• Wayne Hopkins

Omega 3 – true Superfood (Part 2)

Here comes the science..

cold water fish

Marine animals such as fish and krill provide EPA (Elcosapentaenoic acid) and DHA (Docosahexaenoic acid) the primary recognition of these 2 compnents are around the effects on the heart. These are long chain fatty acids.

ALA (Alpha-linoleic acid) is sourced from Flaxseed, Chia, hemp and a few other foods. These are short chain fatty acids.

Plant based omega 3 fats are not dangerous and not to be avoided, however primarily to get the full benefit of Omega 3 fats they should be from animal sources. Most cellular health links are credited to animal sources rather than animal sources.

In fact ALA is converted into EPA & DHA, however it only converts small amounts, which means the consumption of ALA must be much higher and is only effective with specific enzymes are present.

What are the best animal sources of the Omega 3?

Small cold water fish, the reasons are numerous, if you source it from larger fish they are typically tainted with heavy pollutants. Industrial toxins, heavy metals such as mercury, lead, arsenic, no longer are these type of fish recommended for the above reasons.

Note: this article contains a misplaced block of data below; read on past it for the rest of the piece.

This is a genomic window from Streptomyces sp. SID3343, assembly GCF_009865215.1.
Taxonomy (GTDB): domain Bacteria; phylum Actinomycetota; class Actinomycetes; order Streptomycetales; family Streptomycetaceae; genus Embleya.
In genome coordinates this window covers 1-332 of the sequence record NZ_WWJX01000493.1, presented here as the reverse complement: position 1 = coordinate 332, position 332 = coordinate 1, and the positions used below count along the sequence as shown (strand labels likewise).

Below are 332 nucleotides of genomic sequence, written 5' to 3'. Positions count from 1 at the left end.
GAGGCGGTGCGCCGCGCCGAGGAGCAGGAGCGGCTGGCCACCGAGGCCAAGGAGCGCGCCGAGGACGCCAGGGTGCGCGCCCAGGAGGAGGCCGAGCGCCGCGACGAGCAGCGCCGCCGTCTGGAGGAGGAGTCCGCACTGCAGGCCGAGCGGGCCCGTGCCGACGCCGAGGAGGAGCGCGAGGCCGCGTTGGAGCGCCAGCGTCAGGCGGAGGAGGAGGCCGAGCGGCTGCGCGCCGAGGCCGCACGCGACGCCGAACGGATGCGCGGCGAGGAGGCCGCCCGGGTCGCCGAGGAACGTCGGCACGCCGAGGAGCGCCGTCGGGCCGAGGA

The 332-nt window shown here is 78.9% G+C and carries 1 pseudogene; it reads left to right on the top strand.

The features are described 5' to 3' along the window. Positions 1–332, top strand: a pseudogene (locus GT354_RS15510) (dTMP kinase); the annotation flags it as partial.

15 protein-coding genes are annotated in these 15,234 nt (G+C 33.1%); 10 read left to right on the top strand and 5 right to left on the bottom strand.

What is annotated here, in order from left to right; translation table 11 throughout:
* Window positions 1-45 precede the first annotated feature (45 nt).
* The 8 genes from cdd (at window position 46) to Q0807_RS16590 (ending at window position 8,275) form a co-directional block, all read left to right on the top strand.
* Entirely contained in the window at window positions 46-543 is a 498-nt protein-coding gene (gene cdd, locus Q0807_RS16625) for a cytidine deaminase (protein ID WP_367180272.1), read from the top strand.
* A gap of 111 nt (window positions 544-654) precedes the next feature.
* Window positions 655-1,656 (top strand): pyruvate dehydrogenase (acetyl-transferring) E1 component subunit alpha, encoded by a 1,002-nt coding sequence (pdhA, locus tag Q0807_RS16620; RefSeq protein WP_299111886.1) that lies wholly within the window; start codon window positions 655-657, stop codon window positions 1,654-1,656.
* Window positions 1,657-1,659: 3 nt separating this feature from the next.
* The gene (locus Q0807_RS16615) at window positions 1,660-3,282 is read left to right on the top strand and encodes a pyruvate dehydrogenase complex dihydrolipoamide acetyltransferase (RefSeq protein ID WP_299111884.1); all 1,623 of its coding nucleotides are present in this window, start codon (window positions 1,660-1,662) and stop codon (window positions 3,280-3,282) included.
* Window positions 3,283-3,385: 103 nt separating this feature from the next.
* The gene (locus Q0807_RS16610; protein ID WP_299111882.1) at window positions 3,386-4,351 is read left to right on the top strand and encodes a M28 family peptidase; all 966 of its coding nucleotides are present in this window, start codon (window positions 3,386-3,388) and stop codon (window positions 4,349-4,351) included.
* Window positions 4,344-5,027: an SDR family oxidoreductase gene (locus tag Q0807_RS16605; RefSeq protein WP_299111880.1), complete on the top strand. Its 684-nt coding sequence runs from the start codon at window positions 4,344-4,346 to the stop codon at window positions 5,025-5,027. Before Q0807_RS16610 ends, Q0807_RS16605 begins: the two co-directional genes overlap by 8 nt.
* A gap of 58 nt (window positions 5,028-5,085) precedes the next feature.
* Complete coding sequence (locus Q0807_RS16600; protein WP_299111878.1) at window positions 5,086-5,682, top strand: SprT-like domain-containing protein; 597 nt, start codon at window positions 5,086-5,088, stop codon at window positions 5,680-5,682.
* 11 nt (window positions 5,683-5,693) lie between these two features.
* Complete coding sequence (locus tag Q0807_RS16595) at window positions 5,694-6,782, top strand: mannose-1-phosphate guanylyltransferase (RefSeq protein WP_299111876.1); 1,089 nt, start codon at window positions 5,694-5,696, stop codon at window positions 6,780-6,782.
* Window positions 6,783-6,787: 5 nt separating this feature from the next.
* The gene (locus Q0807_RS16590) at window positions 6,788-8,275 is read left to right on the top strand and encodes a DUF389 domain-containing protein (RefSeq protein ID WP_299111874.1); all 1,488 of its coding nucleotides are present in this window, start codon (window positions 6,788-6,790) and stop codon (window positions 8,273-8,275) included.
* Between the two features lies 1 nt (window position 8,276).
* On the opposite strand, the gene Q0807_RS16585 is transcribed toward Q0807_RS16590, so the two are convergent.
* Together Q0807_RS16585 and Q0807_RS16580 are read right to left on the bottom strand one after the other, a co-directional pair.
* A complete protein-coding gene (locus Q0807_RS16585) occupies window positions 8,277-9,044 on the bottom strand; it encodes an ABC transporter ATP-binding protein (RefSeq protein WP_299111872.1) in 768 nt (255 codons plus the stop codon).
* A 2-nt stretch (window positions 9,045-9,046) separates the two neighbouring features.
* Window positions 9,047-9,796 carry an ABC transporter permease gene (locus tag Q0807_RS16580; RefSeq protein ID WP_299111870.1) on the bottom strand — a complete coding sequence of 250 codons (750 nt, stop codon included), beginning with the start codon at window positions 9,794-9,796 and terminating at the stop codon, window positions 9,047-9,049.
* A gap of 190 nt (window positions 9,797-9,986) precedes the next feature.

The other thing to avoid is farmed fish, due to the fact that these fish are generally fed on on GMO corn and soy based diets, which reduces the omega 3 levels to half or less than that from wild fish.

Another challenge is that Omega 3 fatty acids are sometime referred to as super unsaturated fat and goes off rapidly unless it is preserved, the ultimate preserver is natural vitamin E. if it is not it means that the Omega 3 will oxidize and go rancid, creating free radicals in the body. The challenge in Australia, is that there are no requirements or standards or batch testing on Omega 3, recent studies show that most Omega 3 products on the market don’t meet the standards.

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